MUNYUKI ROBERT ARMITAGE CHIKWAVIRA
PRODUTRADE (PRIVATE) LIMITED
REGISTRAR OF DEEDS, HARARE
HIGH COURT OF ZIMBABWE
HARARE, 31 August and 10 November 2010
Opposed Court Application
D Ochieng, for the applicant
C Venturas, for the first respondent
GOWORA J: At the commencement of this matter, both parties applied to have supplementaryaffidavits admitted. Neither counsel objecting to the admissions, both were admitted by consent
The facts that are common cause between the parties are the following. In January 2005 the applicant was one of the shareholders in an entity called Continental Bakeries (Pvt) Ltd (“the company”). On 14 January 2005 the company placed an order with the first respondent for the supply by the latter to the company of 142.74 metric tons of baking flour for a unit price of Z$3.4 million per ton making a total of Z$485 316 000-00. For the due payment of the cost of flour the first respondent required that the company provide security. The applicant, in the hope of doing business in future with the first respondent then put up his immovable property as security for the debt. In the event a mortgage bond was registered by the applicant over his immovable property in favour of the first respondent on 28 January 2005. On 2 February the applicant ‘parted company’ with the company and set up his own bakery business after an exchange of shareholding between himself and his co-shareholders in the company. The applicant ceased all participation in the business of the company after he gave up his shareholding therein. After his departure however, the company disposed of all its assets and liabilities to Harambe Holdings (Pvt) Ltd on 17 March 2005.
Later that year the applicant received summons from the first respondent wherein it claimed payment of the monies in respect of which the applicant had given security for the due payment of the debt by the company. He defended the matter all the way to the Supreme Court but decided not to proceed with the appeal. On 22 March 2007 on his instructions his legal practitioners addressed a suitable letter to the first respondent’s legal practitioners offering to settle the debt in full together with accrued interest. A cheque in the sum of Z$970 632 000 representing the amount of $485 316 000 as the capital debt and an equal sum as accrued interest accompanied the accompanied the letter. Although the court had ordered that the applicant pay costs on a legal practitioner client scale, he did not pay the costs when the cheque for settlement of the debt was sent to the legal practitioners for the respondent, presumably on the advice of his own legal practitioners. It also appears that the respondent on its part, has not given the applicant a computation of the amount of costs owing to it.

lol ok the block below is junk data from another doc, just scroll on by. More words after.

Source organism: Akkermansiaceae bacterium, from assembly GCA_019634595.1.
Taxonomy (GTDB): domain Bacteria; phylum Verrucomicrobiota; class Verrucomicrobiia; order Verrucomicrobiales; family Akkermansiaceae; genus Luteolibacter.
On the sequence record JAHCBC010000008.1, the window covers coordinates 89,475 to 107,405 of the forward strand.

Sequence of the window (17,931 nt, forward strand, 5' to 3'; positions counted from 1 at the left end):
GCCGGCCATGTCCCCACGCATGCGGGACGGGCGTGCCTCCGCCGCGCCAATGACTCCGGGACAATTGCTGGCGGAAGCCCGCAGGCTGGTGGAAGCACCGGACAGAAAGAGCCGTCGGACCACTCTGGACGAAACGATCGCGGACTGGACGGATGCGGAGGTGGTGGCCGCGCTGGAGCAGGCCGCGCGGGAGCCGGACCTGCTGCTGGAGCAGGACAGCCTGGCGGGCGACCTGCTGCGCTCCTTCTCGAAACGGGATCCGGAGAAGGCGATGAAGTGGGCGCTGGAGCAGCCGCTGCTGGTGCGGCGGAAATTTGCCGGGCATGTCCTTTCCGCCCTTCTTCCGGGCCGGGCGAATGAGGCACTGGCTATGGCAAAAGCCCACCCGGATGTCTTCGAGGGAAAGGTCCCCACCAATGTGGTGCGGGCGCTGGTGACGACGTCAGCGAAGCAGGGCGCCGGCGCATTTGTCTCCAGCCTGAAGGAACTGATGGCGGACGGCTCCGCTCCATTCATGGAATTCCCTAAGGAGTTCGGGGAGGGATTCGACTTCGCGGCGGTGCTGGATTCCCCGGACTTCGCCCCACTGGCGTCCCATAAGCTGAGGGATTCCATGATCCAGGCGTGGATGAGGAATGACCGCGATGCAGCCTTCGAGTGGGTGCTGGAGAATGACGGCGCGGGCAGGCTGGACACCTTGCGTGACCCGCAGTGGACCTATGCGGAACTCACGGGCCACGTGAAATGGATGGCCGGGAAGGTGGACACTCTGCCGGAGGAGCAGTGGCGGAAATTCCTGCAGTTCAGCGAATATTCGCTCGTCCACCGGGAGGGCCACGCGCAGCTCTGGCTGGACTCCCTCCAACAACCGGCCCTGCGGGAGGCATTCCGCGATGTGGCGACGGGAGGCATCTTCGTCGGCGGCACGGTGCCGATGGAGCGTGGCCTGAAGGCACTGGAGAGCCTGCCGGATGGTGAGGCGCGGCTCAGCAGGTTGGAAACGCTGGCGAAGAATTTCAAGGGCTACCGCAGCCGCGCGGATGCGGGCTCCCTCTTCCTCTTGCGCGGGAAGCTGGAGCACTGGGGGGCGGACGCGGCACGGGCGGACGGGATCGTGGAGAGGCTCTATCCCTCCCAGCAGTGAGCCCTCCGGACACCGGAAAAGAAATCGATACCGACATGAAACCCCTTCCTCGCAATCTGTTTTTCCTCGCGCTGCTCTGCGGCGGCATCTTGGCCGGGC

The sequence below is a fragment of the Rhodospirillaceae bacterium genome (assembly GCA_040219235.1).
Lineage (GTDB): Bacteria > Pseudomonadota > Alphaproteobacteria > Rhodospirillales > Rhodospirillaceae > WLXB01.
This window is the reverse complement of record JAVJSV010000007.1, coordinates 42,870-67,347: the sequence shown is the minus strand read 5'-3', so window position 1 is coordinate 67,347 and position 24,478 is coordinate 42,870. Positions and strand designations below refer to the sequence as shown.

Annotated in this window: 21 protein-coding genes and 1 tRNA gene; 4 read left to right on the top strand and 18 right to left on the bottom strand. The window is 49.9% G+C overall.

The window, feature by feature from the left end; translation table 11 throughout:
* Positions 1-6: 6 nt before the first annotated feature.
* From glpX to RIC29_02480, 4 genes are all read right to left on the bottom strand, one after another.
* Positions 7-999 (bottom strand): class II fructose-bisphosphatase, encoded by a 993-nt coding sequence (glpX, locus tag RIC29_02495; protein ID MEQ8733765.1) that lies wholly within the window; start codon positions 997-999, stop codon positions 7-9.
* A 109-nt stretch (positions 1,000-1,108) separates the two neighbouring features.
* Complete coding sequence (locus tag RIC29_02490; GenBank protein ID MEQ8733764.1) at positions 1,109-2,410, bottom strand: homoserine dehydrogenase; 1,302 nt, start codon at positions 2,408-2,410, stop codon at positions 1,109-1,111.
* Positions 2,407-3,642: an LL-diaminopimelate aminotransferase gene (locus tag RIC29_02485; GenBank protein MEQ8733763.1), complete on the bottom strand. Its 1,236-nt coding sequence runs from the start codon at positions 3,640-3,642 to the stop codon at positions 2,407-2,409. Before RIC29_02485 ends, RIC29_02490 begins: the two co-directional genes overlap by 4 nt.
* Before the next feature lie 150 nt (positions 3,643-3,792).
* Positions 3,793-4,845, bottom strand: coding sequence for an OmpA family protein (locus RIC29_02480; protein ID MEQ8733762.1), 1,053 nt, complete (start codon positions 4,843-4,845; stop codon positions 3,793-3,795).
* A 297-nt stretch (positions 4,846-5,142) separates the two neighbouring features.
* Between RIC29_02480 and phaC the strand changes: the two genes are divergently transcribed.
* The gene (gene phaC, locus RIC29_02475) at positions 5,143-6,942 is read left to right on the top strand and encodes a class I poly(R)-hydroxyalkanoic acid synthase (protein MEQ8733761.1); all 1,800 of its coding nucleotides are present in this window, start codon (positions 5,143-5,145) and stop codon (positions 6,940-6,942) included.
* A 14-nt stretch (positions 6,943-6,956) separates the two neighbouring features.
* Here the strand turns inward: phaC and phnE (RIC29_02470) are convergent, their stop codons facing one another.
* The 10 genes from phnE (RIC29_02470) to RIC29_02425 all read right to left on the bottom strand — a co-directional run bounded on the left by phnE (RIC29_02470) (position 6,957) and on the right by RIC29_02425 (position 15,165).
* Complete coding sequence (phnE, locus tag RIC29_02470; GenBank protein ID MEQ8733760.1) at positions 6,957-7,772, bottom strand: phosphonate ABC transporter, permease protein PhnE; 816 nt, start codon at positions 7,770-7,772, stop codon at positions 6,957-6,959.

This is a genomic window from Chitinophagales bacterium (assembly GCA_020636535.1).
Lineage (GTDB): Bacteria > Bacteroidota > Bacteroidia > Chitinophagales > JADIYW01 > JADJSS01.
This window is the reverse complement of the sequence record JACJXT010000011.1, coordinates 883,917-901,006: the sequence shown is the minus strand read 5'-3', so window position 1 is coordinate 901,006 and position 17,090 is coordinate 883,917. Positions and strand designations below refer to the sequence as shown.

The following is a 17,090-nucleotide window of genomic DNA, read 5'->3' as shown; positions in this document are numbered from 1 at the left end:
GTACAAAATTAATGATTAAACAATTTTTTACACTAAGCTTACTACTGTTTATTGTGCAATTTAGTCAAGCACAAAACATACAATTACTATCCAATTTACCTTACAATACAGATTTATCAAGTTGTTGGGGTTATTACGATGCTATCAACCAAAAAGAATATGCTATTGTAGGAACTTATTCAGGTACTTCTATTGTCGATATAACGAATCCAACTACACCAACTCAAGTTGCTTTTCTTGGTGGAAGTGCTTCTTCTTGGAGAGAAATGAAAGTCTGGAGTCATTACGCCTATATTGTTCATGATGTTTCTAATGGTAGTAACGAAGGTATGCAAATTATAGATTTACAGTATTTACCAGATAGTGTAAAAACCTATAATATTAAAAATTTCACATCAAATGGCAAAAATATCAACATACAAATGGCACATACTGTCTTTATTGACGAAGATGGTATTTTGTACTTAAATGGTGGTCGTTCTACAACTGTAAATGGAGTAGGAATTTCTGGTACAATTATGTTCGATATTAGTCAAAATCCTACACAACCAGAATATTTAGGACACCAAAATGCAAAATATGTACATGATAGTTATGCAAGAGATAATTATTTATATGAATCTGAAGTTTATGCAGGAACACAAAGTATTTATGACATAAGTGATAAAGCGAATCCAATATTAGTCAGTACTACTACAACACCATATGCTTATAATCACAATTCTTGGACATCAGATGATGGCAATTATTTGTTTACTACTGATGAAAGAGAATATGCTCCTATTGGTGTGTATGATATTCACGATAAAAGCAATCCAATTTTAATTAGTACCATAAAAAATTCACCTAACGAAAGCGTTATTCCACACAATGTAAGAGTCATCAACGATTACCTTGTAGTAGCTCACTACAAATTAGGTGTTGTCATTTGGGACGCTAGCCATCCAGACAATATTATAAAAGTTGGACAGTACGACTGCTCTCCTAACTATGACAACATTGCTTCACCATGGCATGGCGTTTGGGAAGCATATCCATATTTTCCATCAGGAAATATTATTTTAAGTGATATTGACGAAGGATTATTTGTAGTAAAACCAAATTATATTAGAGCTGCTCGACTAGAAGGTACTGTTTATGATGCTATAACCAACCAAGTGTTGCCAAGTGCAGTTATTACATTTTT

The payment made by the applicant was accepted on a without prejudice basis and the applicant was informed that the respondent reserved the right to sue for further accrued interest in an amount equal to the amount of the cheque that had been sent to its legal practitioners. No further action was taken by the respondent or its legal practitioners at the time.
On 21 August 2007 the applicant instructed his legal practitioners to demand in writing the cancellation of the mortgage bond. The respondent’s legal practitioners responded to the letter on 5 September 2007 by a letter which was to the following effect:
“Thank you for your letter to us dated 21stAugust 2007. As you are aware our client disputes the fact that your client has liquidated its debt to ours due to the fact that his defence to our summons was mala fide. This is noted in the Honourable Mr Justice HLATSHWAYO’s judgment and is corroborated by the fact that you have now withdrawn your Notice of Appeal which proves that it was only noted to delay matters.
Our client requires that your client pays the capital owed plus accrued interest to date. As you are well aware public policy cannot protect your client who has used the court’s procedure to unnecessarily delay finalization in this matter.
Please may we have payment within the course of the next 10 (ten) days.”
No payment was made and as a result the respondent, on 3 August 2009 caused summons to be issued against Continental Bakeries (Pvt) Ltd, the applicant and Harambe Holdings (Pvt) Ltd wherein it claimed damages in the sum of US $148 800-00 representing the cost of two hundred and forty metric tons of flour together with interest on the said sum at the applicable rate in the courts of United States with effect from 1 November 2008 to date of payment. The respondent obtained judgment on 9 September 2009 and issued a writ of execution against the company and the applicant. An earlier application wherein the respondent sought payment of interest against the applicant was decided in favour of the respondent. The applicant claims that he did not see the summons wherein the respondent was claiming damages and only became aware of the suit after he was served with a writ of execution. He has since applied for rescission of that judgment. The default judgment has since been rescinded.